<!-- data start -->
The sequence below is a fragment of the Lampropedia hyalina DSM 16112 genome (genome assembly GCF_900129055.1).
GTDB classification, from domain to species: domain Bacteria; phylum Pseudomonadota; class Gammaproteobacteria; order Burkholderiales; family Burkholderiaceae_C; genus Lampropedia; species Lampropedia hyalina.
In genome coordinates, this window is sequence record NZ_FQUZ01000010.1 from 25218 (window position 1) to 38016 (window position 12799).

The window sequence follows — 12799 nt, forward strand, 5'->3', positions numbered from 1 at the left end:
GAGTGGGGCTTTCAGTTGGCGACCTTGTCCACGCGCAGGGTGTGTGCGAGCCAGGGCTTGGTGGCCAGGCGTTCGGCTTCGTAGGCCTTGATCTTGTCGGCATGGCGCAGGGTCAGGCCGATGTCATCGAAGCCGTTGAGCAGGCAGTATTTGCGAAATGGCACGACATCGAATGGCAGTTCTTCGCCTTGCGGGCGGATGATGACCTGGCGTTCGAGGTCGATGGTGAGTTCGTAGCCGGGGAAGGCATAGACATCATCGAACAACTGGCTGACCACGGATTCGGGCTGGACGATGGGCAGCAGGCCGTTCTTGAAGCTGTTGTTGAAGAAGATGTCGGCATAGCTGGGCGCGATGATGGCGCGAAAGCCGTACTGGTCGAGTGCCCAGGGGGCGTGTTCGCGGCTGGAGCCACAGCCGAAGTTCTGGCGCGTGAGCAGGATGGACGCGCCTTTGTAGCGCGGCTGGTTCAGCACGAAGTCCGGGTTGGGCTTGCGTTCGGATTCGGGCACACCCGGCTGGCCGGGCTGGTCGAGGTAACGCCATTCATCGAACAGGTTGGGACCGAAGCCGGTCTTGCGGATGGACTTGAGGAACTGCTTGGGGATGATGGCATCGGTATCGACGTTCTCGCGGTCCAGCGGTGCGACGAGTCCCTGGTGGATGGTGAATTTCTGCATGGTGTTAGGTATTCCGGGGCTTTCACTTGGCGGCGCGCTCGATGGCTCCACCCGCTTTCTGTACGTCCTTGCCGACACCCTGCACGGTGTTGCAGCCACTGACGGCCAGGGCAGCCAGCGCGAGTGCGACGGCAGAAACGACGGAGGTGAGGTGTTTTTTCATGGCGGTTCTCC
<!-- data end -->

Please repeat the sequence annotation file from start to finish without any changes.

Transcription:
The sequence below is a fragment of the Lampropedia hyalina DSM 16112 genome (genome assembly GCF_900129055.1).
GTDB classification, from domain to species: domain Bacteria; phylum Pseudomonadota; class Gammaproteobacteria; order Burkholderiales; family Burkholderiaceae_C; genus Lampropedia; species Lampropedia hyalina.
In genome coordinates, this window is sequence record NZ_FQUZ01000010.1 from 25218 (window position 1) to 38016 (window position 12799).

The window sequence follows — 12799 nt, forward strand, 5'->3', positions numbered from 1 at the left end:
GAGTGGGGCTTTCAGTTGGCGACCTTGTCCACGCGCAGGGTGTGTGCGAGCCAGGGCTTGGTGGCCAGGCGTTCGGCTTCGTAGGCCTTGATCTTGTCGGCATGGCGCAGGGTCAGGCCGATGTCATCGAAGCCGTTGAGCAGGCAGTATTTGCGAAATGGCACGACATCGAATGGCAGTTCTTCGCCTTGCGGGCGGATGATGACCTGGCGTTCGAGGTCGATGGTGAGTTCGTAGCCGGGGAAGGCATAGACATCATCGAACAACTGGCTGACCACGGATTCGGGCTGGACGATGGGCAGCAGGCCGTTCTTGAAGCTGTTGTTGAAGAAGATGTCGGCATAGCTGGGCGCGATGATGGCGCGAAAGCCGTACTGGTCGAGTGCCCAGGGGGCGTGTTCGCGGCTGGAGCCACAGCCGAAGTTCTGGCGCGTGAGCAGGATGGACGCGCCTTTGTAGCGCGGCTGGTTCAGCACGAAGTCCGGGTTGGGCTTGCGTTCGGATTCGGGCACACCCGGCTGGCCGGGCTGGTCGAGGTAACGCCATTCATCGAACAGGTTGGGACCGAAGCCGGTCTTGCGGATGGACTTGAGGAACTGCTTGGGGATGATGGCATCGGTATCGACGTTCTCGCGGTCCAGCGGTGCGACGAGTCCCTGGTGGATGGTGAATTTCTGCATGGTGTTAGGTATTCCGGGGCTTTCACTTGGCGGCGCGCTCGATGGCTCCACCCGCTTTCTGTACGTCCTTGCCGACACCCTGCACGGTGTTGCAGCCACTGACGGCCAGGGCAGCCAGCGCGAGTGCGACGGCAGAAACGACGGAGGTGAGGTGTTTTTTCATGGCGGTTCTCC